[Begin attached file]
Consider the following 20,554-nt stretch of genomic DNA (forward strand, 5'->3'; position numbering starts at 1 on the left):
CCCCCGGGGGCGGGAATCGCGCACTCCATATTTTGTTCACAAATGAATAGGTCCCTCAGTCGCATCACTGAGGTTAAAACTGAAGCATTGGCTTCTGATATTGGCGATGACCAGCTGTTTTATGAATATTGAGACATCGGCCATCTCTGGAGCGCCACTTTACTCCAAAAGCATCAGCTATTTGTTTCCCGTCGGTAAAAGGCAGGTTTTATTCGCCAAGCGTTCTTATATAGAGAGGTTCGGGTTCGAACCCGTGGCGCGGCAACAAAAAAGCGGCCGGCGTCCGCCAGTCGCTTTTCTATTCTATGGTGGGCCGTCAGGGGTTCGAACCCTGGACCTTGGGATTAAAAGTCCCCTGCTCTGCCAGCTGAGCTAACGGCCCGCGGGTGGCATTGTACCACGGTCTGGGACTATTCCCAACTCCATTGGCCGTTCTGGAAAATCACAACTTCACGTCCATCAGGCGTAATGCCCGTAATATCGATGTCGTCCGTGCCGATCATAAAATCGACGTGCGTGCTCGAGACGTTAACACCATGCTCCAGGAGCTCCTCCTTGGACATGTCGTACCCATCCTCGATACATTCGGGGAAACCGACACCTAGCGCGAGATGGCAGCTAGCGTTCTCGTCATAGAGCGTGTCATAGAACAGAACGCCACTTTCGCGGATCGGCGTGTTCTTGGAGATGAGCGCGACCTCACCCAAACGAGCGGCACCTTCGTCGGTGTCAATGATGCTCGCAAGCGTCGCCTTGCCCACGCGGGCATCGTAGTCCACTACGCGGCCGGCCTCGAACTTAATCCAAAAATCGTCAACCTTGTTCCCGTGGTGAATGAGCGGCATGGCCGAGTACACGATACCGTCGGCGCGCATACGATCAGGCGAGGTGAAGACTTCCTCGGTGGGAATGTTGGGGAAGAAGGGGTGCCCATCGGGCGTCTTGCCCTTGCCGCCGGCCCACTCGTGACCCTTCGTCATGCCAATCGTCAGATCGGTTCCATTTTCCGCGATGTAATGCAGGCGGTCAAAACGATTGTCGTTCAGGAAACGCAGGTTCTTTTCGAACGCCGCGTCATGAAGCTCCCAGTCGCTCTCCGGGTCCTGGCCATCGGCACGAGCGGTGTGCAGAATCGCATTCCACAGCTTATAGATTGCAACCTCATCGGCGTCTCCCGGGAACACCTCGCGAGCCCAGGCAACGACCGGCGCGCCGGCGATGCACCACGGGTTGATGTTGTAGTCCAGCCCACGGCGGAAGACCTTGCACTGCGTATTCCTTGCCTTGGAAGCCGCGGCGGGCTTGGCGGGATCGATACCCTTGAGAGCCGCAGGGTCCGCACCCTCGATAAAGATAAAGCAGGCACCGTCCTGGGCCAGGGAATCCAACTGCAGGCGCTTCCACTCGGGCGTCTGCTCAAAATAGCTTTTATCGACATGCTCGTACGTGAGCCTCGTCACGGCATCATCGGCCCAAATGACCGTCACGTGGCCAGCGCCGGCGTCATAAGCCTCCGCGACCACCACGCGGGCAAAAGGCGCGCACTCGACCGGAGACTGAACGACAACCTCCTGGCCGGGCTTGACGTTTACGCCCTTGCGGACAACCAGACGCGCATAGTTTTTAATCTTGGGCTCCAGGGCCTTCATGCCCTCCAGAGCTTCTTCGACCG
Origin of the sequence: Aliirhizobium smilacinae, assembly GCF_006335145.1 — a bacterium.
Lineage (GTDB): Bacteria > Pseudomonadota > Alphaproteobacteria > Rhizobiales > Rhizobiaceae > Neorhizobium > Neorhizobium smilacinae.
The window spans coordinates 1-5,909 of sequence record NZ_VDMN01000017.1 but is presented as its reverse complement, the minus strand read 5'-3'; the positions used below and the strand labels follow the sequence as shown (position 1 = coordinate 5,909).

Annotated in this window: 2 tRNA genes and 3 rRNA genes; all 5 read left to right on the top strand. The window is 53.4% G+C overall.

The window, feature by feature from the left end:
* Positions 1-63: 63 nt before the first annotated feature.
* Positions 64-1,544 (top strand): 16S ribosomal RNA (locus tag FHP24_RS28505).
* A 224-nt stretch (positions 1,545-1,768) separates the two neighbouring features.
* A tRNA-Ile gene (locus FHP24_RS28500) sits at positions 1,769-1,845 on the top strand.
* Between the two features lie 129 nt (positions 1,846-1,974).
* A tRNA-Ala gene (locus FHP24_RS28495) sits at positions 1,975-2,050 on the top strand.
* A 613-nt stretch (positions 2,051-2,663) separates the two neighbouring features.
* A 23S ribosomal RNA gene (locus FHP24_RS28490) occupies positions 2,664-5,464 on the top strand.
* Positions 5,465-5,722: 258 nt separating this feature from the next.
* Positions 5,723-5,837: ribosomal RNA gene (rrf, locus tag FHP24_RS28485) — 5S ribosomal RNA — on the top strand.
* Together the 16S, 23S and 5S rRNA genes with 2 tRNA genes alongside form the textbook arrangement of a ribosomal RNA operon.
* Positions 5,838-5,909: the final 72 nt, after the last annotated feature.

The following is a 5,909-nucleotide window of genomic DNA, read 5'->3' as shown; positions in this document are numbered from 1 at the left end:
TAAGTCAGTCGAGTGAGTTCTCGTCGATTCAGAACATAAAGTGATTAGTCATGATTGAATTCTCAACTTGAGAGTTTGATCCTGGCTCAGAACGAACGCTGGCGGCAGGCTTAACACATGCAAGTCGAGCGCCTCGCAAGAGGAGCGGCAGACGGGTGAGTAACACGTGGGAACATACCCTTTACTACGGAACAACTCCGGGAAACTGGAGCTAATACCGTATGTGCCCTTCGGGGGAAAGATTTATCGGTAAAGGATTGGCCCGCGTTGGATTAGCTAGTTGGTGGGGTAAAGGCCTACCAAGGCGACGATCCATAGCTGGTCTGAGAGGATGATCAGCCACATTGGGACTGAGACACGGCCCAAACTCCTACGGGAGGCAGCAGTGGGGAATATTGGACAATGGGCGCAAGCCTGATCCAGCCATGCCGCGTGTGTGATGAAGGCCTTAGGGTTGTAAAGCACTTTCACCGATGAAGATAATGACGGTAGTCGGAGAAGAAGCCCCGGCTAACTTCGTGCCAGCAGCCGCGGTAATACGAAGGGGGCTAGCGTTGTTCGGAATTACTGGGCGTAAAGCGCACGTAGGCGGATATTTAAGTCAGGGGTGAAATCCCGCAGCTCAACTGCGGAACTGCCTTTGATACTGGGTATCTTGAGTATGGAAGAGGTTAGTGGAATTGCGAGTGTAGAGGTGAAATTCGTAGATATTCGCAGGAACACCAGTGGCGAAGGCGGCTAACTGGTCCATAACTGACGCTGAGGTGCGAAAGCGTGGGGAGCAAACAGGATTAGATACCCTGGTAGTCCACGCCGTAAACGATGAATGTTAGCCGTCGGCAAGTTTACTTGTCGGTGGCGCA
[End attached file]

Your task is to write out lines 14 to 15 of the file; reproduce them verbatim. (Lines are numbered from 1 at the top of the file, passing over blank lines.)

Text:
* A 613-nt stretch (positions 2,051-2,663) separates the two neighbouring features.
* A 23S ribosomal RNA gene (locus FHP24_RS28490) occupies positions 2,664-5,464 on the top strand.